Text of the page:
Körperregime Schlachthof – Tierschlachtung und Tierbäder im Wien des 19. Jahrhunderts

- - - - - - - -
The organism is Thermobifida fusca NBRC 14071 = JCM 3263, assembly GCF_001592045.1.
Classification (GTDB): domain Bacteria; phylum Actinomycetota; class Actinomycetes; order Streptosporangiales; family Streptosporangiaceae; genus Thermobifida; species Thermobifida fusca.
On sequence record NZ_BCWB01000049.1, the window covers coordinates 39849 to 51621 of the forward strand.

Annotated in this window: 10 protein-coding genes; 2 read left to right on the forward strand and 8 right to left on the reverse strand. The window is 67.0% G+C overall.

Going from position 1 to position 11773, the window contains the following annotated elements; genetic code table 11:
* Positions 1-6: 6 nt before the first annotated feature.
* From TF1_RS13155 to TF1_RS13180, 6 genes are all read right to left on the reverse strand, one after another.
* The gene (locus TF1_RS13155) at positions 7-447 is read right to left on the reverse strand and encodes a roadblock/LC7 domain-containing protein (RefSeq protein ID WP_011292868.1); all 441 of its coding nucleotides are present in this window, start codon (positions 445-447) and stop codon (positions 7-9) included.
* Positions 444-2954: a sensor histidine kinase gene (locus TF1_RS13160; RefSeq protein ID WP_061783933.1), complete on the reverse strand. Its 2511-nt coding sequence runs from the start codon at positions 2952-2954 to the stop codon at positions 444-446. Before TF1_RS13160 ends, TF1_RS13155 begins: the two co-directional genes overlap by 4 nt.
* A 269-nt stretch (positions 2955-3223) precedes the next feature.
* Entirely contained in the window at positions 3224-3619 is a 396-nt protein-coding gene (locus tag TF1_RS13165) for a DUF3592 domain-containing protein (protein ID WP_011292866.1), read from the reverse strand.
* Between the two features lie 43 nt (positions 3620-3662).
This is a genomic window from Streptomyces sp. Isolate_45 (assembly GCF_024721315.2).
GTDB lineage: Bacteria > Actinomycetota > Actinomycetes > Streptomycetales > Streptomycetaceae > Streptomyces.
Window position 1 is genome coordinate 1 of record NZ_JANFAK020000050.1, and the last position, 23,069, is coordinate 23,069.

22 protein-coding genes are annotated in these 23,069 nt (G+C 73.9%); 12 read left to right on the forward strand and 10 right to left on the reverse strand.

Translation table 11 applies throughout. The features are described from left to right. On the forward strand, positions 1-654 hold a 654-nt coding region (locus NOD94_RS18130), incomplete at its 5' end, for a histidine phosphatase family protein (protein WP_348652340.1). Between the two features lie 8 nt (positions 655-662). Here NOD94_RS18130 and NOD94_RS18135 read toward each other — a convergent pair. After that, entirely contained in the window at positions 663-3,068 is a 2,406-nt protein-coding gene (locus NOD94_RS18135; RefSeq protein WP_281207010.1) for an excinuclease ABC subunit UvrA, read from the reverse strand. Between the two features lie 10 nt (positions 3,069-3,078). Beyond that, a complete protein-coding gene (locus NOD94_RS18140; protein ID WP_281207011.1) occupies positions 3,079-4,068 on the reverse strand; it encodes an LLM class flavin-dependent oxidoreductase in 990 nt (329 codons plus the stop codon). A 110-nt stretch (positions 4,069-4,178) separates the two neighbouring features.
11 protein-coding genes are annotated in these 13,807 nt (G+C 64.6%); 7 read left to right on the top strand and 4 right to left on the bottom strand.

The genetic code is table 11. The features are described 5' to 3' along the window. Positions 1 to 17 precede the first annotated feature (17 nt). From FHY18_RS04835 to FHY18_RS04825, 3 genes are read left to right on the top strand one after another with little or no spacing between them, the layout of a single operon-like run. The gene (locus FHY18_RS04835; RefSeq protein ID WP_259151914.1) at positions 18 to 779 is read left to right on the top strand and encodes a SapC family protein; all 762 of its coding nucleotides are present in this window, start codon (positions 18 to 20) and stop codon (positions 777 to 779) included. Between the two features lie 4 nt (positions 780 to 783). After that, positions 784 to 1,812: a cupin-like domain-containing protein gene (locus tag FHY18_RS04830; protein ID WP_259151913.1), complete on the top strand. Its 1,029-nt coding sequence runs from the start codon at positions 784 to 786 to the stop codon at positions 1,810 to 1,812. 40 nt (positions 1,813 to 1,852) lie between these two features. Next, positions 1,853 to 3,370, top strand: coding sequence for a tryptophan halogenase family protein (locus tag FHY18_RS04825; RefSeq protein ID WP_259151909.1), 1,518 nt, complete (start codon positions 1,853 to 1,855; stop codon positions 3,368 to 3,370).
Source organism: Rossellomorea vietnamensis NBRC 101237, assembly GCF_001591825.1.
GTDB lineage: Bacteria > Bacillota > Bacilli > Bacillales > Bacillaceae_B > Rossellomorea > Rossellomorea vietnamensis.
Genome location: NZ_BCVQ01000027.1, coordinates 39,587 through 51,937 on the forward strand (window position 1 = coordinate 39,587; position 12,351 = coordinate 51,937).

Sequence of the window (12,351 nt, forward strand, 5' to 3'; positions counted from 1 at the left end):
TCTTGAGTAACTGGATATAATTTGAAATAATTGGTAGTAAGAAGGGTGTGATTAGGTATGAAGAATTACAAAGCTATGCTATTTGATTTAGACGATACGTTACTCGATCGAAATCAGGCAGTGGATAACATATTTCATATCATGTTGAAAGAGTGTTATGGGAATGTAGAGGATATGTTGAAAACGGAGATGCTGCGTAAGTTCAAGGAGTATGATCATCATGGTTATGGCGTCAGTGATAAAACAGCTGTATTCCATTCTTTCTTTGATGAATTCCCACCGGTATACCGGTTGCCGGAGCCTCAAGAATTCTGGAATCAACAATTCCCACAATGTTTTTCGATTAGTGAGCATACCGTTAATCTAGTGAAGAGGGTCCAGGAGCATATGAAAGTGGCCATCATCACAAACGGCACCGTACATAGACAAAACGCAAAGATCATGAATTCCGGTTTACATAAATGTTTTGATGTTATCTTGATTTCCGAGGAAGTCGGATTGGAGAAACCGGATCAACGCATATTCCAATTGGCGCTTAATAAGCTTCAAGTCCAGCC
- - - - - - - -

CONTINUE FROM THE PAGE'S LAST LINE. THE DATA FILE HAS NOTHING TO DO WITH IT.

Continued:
This paper explores the nexus of slaughtering animals and healing humans in Viennese slaughterhouses in the second half of the nineteenth century. The concentration of animal slaughtering at the urban periphery and the invention of so-called “animal baths” by physician Sigismund Eckstein in 1859, who tried to establish a new method of treatment using the blood and offal of freshly slaughtered cattle, strengthened a specific historical body regime. This accelerated the conception of animals as organic resources for medical needs and meat supply, and intensified the asymmetry of human-animal relationships. The paper explores the nexus of butchering practices, the ongoing scientification of medical perspectives, and the invention of animal baths. It focusses on knowledge about animal bodies from the perspective of craftsmen and physicians. The slaughterhouse is conceptualized as an epistemological catalyst for the economically and medically structured objectification of animals. These developments were part of a process of rationalization of butchering and urban meat supply. In this context, not only the ways of dealing with but also the attitudes towards livestock significantly changed. People lost their faith in the metaphysical potency of “animal factors” and their health-promoting effects. The appropriation of a new medical knowledge about animal physiology not only transformed livestock into raw materials, it also gave rise to new fears concerning health and disease, and unsettled human beliefs about physical wellbeing.